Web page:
When David Magley was leading the Bradenton Christian boys basketball team through its most successful era, he also was building a reputation as a difference-maker in the business world.
Magley came to be known as a "turnaround guy," taking floundering companies and giving them new life through his innovative ideas and work ethic.
Now the 55-year-old is faced with a daunting challenge as commissioner of the National Basketball League of Canada (NBLC), which is dealing with its biggest crisis since the nine-team league was launched in 2011.
Game 7 of the league's championship series ended in a forfeit. The Halifax Rainmen did not show up because they claimed the roughhouse play of their opponent, Windsor Express, was getting out of hand. The situation was inflamed by a scuffle between the teams earlier in the day of the final game.
At the time, the NBLC did not have a commissioner. Not long after, the owners got together and asked Magley, the head coach and general manager of the league's Brampton A's, to be the commissioner.
"There was a real sense of urgency, and the league needed somebody to take over. My business background lent itself well to this situation," Magley said from Canada. "I love the league and felt if anybody can get it stabilized, it was probably me. Once I got my mind past coaching, I really got engaged and excited about it."
It's a different role for Magley, whose basketball life centered around being a player and coach. A high school phenom, he was named Indiana's Mr. Basketball in
1978 and had a solid career at Kansas, where he was an Academic All-American, followed by a stint in the NBA. In 11 years at BCS, he took the Panthers to four state final fours, amassed 247 victories (22.5 per season) and sent 27 players to college, including five to Division I schools.
"I don't know if I will go back to coaching. This is interesting and something I can for two years or 20 years," Magley said. "I don't think it hurts me careerwise. I could go to college and be an AD, coach at a small school, but now my focus is on the task at hand."
The biggest challenge for Magley is restoring faith in the league and convincing fans this won't happen again. He is going to borrow some of the things the NBA did after its famous 2004 brawl when players fought with fans at the Palace of Auburn Hills, home of the Detroit Pistons.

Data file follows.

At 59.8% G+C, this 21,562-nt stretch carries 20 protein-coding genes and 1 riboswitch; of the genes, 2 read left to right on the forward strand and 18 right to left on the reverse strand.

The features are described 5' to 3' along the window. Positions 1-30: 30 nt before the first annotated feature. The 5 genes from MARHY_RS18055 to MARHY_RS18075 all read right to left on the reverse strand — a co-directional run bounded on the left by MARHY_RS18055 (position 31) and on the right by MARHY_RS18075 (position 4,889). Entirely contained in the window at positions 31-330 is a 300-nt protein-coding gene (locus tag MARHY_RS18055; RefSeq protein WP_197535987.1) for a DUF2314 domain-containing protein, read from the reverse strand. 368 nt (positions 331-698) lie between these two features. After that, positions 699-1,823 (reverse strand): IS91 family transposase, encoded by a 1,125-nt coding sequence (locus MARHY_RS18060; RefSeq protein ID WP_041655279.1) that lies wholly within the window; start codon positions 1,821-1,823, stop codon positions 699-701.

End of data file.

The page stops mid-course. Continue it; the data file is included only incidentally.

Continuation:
"If there was a commissioner in place, I don't think this would have happened because the physical play that escalated from Game 1 to Game 7 would have been nipped in the bud," Magley said. "To deal with it going forward, you have to accept that it happened. The narrative is that there was a fight, and that tends to have people use terms that this is a thug league. So for us, we want to make sure play is fast and aggressive and strong and clean."
Magley is using his sales skills to convince the owners it's in their best interest to work together despite their competitive nature to win the league, which leads to individual agendas.
"I am taking over at a great time with the league's board of governors," Magley said. "Now the owners are coming together and seeing themselves as one entity, wanting to build the league first instead of taking care of their own agendas."
He has the support of the league owners, particularly former boss James Tipping, owner of the Brampton A's, whose son, Jameson, was a standout player for Bradenton Christian.
"I believe so much in this league that I have offered up one of my biggest assets (Magley)," Tipping recently said to the Canadian media. "I believe what he offers as a person, his basketball knowledge, his knowledge of our league and his previous business background, make him a perfect choice to solidify this league."
Magley is touring Canada and setting up town hall-type meetings to get his message across and hear from the fans. He would like to do something similar to what the NBA did after the "Malice At The Palace" when it created NBA Cares and got more involved with the community and helping kids.
He plans to set up combines this summer to find players, including one that will be held for local players at the Impact Academy in Sarasota. The salary range for NBLC players goes from a minimum of $1,600 per month to about $8,000 in a four-month regular season that expand to about 5½ months with playoffs. The salary cap is $150,000 per team.
Magley's wife, Evelyn, a former teacher at BCS, worked with the Brampton A's and could assume a role in the commissioner's office. His children are scattered all over the country: Jennifer is married to former Western Kentucky player Desire Gabou ,and they live in Indianapolis with their two sons (Blake, 3, and Grant, 1); Jessica is married to Manatee grad Michael Galvin and lives in Long Beach, Calif.; D.J. and his wife, Emily (a WKU grad), have a 7-month-old daughter named Sadie Grace and live in Indianapolis; Daniel, the youngest of the Magley children, will be entering his senior year at Park University in Kansas City, where he is on a basketball scholarship.